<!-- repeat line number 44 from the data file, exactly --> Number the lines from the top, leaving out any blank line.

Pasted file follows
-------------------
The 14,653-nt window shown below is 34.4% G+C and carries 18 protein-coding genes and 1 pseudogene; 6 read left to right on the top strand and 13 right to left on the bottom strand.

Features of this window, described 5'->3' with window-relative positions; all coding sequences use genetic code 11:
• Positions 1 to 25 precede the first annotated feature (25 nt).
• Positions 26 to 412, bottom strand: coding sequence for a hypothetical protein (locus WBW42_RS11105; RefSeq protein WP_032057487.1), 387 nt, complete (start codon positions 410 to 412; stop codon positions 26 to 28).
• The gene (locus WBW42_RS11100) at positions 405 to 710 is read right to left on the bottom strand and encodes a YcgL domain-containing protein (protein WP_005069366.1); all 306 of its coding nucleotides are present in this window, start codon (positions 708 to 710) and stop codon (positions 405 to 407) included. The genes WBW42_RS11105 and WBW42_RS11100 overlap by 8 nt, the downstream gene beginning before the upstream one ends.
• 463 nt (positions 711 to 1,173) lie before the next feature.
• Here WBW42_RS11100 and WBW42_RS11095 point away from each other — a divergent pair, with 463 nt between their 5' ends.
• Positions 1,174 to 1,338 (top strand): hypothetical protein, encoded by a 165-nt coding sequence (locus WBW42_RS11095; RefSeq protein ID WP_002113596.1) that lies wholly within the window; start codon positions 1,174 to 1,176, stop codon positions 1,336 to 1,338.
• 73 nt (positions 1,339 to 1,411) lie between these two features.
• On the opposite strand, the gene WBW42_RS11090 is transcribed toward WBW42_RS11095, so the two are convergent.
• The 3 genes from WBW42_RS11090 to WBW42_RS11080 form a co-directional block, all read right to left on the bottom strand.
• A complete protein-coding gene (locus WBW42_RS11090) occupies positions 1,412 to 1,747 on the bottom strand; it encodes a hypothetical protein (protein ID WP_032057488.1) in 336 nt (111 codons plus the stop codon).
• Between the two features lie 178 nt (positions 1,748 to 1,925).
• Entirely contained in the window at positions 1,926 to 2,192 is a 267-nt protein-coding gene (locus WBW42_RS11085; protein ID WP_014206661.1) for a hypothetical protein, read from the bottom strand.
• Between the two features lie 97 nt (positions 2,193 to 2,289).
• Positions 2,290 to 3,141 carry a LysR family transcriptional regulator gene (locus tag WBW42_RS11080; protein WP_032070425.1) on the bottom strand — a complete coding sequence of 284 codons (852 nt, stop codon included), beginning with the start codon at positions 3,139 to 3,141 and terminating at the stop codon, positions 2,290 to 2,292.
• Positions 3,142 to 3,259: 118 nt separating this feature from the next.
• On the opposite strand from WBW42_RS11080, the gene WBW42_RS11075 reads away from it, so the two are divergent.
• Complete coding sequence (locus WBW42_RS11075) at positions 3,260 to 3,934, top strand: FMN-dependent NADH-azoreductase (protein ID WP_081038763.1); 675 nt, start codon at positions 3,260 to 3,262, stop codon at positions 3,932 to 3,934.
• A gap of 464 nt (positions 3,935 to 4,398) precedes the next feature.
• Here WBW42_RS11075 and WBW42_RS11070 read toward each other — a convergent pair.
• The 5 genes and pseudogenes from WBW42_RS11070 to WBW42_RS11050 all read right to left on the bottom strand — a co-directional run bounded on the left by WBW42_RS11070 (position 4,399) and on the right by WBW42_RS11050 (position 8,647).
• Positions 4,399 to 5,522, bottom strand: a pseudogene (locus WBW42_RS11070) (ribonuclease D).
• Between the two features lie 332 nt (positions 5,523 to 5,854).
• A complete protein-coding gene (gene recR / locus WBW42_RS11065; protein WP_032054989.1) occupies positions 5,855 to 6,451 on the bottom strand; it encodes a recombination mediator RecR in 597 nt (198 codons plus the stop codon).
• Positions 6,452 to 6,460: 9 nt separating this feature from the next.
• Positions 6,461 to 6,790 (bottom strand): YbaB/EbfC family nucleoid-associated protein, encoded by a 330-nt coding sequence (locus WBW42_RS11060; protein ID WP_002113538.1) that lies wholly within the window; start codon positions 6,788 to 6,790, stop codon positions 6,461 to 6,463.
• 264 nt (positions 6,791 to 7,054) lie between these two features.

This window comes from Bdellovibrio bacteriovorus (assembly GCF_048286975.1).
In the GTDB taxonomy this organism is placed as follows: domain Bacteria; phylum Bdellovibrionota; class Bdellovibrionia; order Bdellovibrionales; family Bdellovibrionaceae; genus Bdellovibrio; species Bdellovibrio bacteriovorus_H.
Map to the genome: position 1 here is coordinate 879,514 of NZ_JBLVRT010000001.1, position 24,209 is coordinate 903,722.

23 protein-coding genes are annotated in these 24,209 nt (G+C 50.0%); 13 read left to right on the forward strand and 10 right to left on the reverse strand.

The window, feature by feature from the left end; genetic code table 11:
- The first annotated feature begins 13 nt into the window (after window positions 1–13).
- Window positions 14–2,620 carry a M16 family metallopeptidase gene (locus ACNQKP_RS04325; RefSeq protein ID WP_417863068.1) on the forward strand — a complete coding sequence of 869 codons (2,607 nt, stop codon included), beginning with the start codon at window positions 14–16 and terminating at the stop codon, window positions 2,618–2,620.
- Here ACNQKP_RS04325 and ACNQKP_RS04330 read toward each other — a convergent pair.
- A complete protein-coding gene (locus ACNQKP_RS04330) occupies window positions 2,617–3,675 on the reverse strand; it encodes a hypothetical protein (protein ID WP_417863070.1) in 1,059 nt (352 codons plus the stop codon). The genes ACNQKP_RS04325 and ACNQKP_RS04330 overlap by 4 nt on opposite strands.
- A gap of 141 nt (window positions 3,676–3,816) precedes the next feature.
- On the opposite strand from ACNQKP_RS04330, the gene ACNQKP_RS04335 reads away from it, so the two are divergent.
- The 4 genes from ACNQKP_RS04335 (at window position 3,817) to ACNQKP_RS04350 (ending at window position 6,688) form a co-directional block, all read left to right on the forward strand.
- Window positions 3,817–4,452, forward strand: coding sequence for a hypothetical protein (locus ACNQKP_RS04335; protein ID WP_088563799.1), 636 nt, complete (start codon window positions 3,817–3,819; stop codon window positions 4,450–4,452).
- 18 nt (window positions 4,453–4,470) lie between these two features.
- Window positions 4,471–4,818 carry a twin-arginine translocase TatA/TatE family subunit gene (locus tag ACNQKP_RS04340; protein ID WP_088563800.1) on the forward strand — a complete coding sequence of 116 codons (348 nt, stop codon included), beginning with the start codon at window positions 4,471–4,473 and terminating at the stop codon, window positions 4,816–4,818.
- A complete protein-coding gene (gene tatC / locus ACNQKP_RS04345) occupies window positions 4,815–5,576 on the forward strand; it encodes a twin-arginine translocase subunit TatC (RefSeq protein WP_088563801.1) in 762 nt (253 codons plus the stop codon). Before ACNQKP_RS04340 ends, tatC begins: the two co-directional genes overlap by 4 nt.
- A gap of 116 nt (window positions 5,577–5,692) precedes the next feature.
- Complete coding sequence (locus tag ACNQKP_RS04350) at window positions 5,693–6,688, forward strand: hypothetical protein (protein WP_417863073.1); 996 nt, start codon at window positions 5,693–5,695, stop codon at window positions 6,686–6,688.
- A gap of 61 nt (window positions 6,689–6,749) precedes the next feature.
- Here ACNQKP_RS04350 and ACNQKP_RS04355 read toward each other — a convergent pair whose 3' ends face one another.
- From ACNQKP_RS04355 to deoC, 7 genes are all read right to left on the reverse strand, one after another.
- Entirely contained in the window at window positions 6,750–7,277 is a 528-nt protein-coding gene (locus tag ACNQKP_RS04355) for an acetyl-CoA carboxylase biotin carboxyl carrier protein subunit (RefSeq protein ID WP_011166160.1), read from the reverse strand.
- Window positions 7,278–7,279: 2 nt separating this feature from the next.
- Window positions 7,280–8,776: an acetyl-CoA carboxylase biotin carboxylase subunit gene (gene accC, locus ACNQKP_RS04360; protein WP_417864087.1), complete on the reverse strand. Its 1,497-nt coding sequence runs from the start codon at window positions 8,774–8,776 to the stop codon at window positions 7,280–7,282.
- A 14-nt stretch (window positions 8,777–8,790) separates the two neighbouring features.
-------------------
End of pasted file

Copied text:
- A complete protein-coding gene (gene tatC / locus ACNQKP_RS04345) occupies window positions 4,815–5,576 on the forward strand; it encodes a twin-arginine translocase subunit TatC (RefSeq protein WP_088563801.1) in 762 nt (253 codons plus the stop codon). Before ACNQKP_RS04340 ends, tatC begins: the two co-directional genes overlap by 4 nt.